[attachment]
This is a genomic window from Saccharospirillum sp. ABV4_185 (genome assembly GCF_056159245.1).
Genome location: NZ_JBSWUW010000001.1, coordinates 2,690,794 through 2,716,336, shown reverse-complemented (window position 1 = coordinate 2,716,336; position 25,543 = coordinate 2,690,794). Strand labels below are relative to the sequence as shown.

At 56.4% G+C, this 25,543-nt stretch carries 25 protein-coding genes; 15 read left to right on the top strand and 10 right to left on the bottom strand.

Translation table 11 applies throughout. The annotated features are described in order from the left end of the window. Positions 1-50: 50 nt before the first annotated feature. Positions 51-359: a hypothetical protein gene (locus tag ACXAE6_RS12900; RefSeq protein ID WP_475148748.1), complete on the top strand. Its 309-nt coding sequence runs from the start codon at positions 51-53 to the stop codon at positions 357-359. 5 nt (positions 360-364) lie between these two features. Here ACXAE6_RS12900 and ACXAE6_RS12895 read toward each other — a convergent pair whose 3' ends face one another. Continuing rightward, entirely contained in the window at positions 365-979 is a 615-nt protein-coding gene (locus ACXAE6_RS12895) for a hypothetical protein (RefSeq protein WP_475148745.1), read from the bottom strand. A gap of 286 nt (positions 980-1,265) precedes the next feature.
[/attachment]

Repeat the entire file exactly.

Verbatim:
This is a genomic window from Saccharospirillum sp. ABV4_185 (genome assembly GCF_056159245.1).
Genome location: NZ_JBSWUW010000001.1, coordinates 2,690,794 through 2,716,336, shown reverse-complemented (window position 1 = coordinate 2,716,336; position 25,543 = coordinate 2,690,794). Strand labels below are relative to the sequence as shown.

At 56.4% G+C, this 25,543-nt stretch carries 25 protein-coding genes; 15 read left to right on the top strand and 10 right to left on the bottom strand.

Translation table 11 applies throughout. The annotated features are described in order from the left end of the window. Positions 1-50: 50 nt before the first annotated feature. Positions 51-359: a hypothetical protein gene (locus tag ACXAE6_RS12900; RefSeq protein ID WP_475148748.1), complete on the top strand. Its 309-nt coding sequence runs from the start codon at positions 51-53 to the stop codon at positions 357-359. 5 nt (positions 360-364) lie between these two features. Here ACXAE6_RS12900 and ACXAE6_RS12895 read toward each other — a convergent pair whose 3' ends face one another. Continuing rightward, entirely contained in the window at positions 365-979 is a 615-nt protein-coding gene (locus ACXAE6_RS12895) for a hypothetical protein (RefSeq protein WP_475148745.1), read from the bottom strand. A gap of 286 nt (positions 980-1,265) precedes the next feature.